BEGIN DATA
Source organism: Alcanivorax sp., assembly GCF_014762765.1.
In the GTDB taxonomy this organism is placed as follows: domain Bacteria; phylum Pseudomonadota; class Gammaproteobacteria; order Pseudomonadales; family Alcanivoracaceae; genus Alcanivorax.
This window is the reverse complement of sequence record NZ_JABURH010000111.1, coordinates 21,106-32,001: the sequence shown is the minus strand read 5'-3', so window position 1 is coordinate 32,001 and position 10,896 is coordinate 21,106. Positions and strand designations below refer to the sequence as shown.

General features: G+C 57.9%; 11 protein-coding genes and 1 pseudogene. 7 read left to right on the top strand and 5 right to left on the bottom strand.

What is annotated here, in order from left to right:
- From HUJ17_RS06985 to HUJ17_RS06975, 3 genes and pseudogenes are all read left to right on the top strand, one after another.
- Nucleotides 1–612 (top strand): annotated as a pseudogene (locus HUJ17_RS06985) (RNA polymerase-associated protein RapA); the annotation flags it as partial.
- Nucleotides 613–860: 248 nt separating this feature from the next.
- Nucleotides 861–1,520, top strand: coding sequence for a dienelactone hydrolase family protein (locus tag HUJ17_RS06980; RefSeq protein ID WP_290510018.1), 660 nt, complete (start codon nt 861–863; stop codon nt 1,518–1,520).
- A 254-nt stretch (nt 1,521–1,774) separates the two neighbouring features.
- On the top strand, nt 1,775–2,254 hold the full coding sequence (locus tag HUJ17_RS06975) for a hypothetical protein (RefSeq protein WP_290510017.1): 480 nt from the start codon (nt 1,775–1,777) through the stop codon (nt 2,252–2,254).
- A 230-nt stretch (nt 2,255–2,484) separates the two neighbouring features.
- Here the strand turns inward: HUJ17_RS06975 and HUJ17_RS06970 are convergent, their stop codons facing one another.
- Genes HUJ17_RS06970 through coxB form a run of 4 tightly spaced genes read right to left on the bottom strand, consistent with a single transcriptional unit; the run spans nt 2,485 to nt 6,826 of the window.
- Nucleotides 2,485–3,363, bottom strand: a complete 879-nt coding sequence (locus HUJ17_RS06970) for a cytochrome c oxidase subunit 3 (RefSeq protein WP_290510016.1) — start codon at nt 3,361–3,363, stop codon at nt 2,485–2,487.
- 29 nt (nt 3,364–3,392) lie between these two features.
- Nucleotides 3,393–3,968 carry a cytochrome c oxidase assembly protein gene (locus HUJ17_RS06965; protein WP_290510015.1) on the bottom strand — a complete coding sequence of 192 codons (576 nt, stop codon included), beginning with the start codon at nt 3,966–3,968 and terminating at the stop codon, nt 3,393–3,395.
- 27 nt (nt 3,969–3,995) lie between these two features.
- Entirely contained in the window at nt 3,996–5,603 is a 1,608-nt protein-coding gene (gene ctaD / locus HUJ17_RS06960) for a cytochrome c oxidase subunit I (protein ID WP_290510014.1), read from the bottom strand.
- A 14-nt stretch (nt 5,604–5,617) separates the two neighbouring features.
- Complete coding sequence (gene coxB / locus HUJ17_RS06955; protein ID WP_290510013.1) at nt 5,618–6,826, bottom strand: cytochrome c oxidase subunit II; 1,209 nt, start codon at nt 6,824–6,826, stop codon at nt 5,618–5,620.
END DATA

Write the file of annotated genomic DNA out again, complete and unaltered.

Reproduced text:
Source organism: Alcanivorax sp., assembly GCF_014762765.1.
In the GTDB taxonomy this organism is placed as follows: domain Bacteria; phylum Pseudomonadota; class Gammaproteobacteria; order Pseudomonadales; family Alcanivoracaceae; genus Alcanivorax.
This window is the reverse complement of sequence record NZ_JABURH010000111.1, coordinates 21,106-32,001: the sequence shown is the minus strand read 5'-3', so window position 1 is coordinate 32,001 and position 10,896 is coordinate 21,106. Positions and strand designations below refer to the sequence as shown.

General features: G+C 57.9%; 11 protein-coding genes and 1 pseudogene. 7 read left to right on the top strand and 5 right to left on the bottom strand.

What is annotated here, in order from left to right:
- From HUJ17_RS06985 to HUJ17_RS06975, 3 genes and pseudogenes are all read left to right on the top strand, one after another.
- Nucleotides 1–612 (top strand): annotated as a pseudogene (locus HUJ17_RS06985) (RNA polymerase-associated protein RapA); the annotation flags it as partial.
- Nucleotides 613–860: 248 nt separating this feature from the next.
- Nucleotides 861–1,520, top strand: coding sequence for a dienelactone hydrolase family protein (locus tag HUJ17_RS06980; RefSeq protein ID WP_290510018.1), 660 nt, complete (start codon nt 861–863; stop codon nt 1,518–1,520).
- A 254-nt stretch (nt 1,521–1,774) separates the two neighbouring features.
- On the top strand, nt 1,775–2,254 hold the full coding sequence (locus tag HUJ17_RS06975) for a hypothetical protein (RefSeq protein WP_290510017.1): 480 nt from the start codon (nt 1,775–1,777) through the stop codon (nt 2,252–2,254).
- A 230-nt stretch (nt 2,255–2,484) separates the two neighbouring features.
- Here the strand turns inward: HUJ17_RS06975 and HUJ17_RS06970 are convergent, their stop codons facing one another.
- Genes HUJ17_RS06970 through coxB form a run of 4 tightly spaced genes read right to left on the bottom strand, consistent with a single transcriptional unit; the run spans nt 2,485 to nt 6,826 of the window.
- Nucleotides 2,485–3,363, bottom strand: a complete 879-nt coding sequence (locus HUJ17_RS06970) for a cytochrome c oxidase subunit 3 (RefSeq protein WP_290510016.1) — start codon at nt 3,361–3,363, stop codon at nt 2,485–2,487.
- 29 nt (nt 3,364–3,392) lie between these two features.
- Nucleotides 3,393–3,968 carry a cytochrome c oxidase assembly protein gene (locus HUJ17_RS06965; protein WP_290510015.1) on the bottom strand — a complete coding sequence of 192 codons (576 nt, stop codon included), beginning with the start codon at nt 3,966–3,968 and terminating at the stop codon, nt 3,393–3,395.
- 27 nt (nt 3,969–3,995) lie between these two features.
- Entirely contained in the window at nt 3,996–5,603 is a 1,608-nt protein-coding gene (gene ctaD / locus HUJ17_RS06960) for a cytochrome c oxidase subunit I (protein ID WP_290510014.1), read from the bottom strand.
- A 14-nt stretch (nt 5,604–5,617) separates the two neighbouring features.
- Complete coding sequence (gene coxB / locus HUJ17_RS06955; protein ID WP_290510013.1) at nt 5,618–6,826, bottom strand: cytochrome c oxidase subunit II; 1,209 nt, start codon at nt 6,824–6,826, stop codon at nt 5,618–5,620.